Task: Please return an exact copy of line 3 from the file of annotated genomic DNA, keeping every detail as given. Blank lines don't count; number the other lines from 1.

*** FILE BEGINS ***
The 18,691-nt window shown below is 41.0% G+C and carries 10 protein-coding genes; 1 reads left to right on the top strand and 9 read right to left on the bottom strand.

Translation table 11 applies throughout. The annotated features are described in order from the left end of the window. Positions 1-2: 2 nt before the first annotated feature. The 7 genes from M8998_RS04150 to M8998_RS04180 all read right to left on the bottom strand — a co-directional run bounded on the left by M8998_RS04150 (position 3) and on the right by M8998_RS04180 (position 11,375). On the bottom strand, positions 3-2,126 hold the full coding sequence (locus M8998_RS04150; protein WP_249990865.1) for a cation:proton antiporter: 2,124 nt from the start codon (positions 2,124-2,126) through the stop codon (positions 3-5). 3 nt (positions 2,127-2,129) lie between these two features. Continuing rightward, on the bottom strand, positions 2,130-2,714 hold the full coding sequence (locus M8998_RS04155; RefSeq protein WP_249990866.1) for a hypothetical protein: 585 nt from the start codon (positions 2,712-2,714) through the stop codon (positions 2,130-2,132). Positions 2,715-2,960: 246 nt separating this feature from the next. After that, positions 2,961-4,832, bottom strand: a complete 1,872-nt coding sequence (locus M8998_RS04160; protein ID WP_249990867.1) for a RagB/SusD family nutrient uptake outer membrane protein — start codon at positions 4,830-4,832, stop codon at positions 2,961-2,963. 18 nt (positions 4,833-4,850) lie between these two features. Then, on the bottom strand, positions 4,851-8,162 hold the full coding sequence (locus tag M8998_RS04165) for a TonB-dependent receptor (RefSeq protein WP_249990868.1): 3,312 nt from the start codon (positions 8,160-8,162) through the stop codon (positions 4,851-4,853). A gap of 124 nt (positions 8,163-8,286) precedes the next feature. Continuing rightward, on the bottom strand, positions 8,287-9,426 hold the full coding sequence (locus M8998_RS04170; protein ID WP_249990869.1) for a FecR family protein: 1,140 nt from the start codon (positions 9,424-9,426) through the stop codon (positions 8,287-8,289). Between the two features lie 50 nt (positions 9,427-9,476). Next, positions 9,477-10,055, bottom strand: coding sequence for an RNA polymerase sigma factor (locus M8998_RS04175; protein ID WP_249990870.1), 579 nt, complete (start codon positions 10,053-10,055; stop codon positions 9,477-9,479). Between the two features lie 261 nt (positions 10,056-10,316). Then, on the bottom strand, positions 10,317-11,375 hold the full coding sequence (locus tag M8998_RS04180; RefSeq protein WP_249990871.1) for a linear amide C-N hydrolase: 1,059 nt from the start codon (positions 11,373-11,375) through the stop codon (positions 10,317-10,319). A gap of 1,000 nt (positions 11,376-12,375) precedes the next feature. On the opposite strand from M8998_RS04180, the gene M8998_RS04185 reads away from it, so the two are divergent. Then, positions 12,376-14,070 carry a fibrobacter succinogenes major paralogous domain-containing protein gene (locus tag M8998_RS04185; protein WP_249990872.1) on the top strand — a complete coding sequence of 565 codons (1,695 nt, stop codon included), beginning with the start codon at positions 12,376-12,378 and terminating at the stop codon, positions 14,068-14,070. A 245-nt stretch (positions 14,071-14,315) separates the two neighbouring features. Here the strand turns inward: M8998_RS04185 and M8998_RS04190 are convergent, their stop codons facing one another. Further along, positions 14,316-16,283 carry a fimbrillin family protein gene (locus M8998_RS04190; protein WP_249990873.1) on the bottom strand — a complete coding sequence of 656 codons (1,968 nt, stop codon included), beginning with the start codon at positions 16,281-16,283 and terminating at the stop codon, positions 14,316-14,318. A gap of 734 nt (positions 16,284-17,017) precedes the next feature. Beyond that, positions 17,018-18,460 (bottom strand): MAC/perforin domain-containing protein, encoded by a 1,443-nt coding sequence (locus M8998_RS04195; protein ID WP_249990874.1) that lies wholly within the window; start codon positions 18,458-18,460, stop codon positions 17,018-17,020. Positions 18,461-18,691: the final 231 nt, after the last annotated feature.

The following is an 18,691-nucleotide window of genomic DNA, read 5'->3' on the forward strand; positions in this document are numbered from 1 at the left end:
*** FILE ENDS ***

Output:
The following is an 18,691-nucleotide window of genomic DNA, read 5'->3' on the forward strand; positions in this document are numbered from 1 at the left end: